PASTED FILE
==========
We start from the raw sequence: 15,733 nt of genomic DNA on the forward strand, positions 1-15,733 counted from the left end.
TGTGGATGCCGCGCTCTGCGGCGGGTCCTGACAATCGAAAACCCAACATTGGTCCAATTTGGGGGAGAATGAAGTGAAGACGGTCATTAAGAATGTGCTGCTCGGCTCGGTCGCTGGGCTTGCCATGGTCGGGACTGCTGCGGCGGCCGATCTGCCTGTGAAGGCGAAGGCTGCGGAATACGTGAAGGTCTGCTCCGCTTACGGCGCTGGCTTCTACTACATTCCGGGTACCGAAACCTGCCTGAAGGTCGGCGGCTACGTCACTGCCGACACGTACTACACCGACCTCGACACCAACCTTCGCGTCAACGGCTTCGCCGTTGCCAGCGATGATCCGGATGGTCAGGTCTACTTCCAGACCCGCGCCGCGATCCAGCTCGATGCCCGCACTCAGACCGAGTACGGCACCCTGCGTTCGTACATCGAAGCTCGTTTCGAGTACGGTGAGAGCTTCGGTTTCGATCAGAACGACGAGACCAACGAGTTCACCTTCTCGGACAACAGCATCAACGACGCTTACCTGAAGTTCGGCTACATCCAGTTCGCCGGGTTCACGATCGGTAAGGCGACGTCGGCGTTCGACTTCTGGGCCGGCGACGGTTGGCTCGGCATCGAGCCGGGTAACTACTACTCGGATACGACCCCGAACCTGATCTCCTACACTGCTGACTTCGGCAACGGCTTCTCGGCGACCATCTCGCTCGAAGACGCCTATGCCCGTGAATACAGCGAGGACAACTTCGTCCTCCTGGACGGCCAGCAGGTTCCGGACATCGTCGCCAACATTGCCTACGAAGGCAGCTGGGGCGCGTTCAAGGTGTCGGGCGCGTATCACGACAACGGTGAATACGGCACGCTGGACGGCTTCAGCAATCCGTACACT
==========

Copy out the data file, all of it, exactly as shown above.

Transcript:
We start from the raw sequence: 15,733 nt of genomic DNA on the forward strand, positions 1-15,733 counted from the left end.
TGTGGATGCCGCGCTCTGCGGCGGGTCCTGACAATCGAAAACCCAACATTGGTCCAATTTGGGGGAGAATGAAGTGAAGACGGTCATTAAGAATGTGCTGCTCGGCTCGGTCGCTGGGCTTGCCATGGTCGGGACTGCTGCGGCGGCCGATCTGCCTGTGAAGGCGAAGGCTGCGGAATACGTGAAGGTCTGCTCCGCTTACGGCGCTGGCTTCTACTACATTCCGGGTACCGAAACCTGCCTGAAGGTCGGCGGCTACGTCACTGCCGACACGTACTACACCGACCTCGACACCAACCTTCGCGTCAACGGCTTCGCCGTTGCCAGCGATGATCCGGATGGTCAGGTCTACTTCCAGACCCGCGCCGCGATCCAGCTCGATGCCCGCACTCAGACCGAGTACGGCACCCTGCGTTCGTACATCGAAGCTCGTTTCGAGTACGGTGAGAGCTTCGGTTTCGATCAGAACGACGAGACCAACGAGTTCACCTTCTCGGACAACAGCATCAACGACGCTTACCTGAAGTTCGGCTACATCCAGTTCGCCGGGTTCACGATCGGTAAGGCGACGTCGGCGTTCGACTTCTGGGCCGGCGACGGTTGGCTCGGCATCGAGCCGGGTAACTACTACTCGGATACGACCCCGAACCTGATCTCCTACACTGCTGACTTCGGCAACGGCTTCTCGGCGACCATCTCGCTCGAAGACGCCTATGCCCGTGAATACAGCGAGGACAACTTCGTCCTCCTGGACGGCCAGCAGGTTCCGGACATCGTCGCCAACATTGCCTACGAAGGCAGCTGGGGCGCGTTCAAGGTGTCGGGCGCGTATCACGACAACGGTGAATACGGCACGCTGGACGGCTTCAGCAATCCGTACACT